That’s not just an outlandish headline designed to make you click through to this article. It’s a question George Will once asked on ABC. And it’s a question that nine Supreme Court Justices will be asking themselves next Spring.
Can the federal government force you to eat fruits and vegetables every day? Can the federal government force you to buy a GM car? Can the federal government force you to buy health insurance?
Early next year the Supreme Court will decide whether Obamacare’s mandate, that every American buy health insurance, is allowed under the Constitution. In this 16-minute, mini-Glenn-Beck, monologue (Sixteen minutes? Who does this guy think he is? That’s another legitimate question.) I break down the issues and questions Clarence Thomas and Elena Kagan will be debating. Issues like:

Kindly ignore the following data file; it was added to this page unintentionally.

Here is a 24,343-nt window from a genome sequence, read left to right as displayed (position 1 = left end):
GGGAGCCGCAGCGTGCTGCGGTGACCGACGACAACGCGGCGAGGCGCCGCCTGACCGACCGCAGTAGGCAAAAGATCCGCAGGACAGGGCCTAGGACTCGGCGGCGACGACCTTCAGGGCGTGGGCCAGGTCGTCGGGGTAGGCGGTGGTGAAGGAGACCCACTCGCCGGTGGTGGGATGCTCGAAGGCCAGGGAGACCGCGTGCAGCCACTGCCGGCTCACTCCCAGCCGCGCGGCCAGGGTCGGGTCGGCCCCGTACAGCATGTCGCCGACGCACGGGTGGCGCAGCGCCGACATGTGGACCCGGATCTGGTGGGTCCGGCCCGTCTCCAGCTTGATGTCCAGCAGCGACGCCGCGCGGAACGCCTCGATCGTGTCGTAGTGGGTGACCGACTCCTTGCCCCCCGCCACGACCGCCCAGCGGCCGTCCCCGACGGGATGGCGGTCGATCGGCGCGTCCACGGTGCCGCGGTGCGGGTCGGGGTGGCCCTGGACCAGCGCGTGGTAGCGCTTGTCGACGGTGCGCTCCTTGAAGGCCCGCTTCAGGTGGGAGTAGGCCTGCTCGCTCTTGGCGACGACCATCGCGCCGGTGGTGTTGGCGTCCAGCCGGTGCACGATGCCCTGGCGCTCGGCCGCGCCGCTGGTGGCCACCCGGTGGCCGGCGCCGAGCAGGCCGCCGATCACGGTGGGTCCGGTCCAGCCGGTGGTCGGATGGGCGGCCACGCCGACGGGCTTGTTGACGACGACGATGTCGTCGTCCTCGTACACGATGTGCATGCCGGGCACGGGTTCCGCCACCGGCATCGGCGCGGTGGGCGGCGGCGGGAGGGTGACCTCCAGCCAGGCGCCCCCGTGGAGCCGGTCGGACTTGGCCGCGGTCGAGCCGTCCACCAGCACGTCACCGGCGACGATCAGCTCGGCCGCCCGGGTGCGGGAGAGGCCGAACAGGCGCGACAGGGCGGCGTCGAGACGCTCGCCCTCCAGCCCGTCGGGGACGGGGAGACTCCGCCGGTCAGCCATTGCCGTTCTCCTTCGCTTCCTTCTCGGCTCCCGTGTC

- Whether or not the mandate is a tax like Social Security.
- The evolution of the Commerce Clause of the Constitution
- Wickard v. Filburn, the 1942 case that allowed the government to regulate the amount of wheat a farmer grew and fed to his cows.
- Whether this just like the requirement to buy car insurance?
- Can the government regulate, not your activity, but your inactivity?
The debate will be nothing short of whether the government can make the act of…existing…illegal if you don’t have health insurance. And the proper question might soon be…what can’t the government force you to do?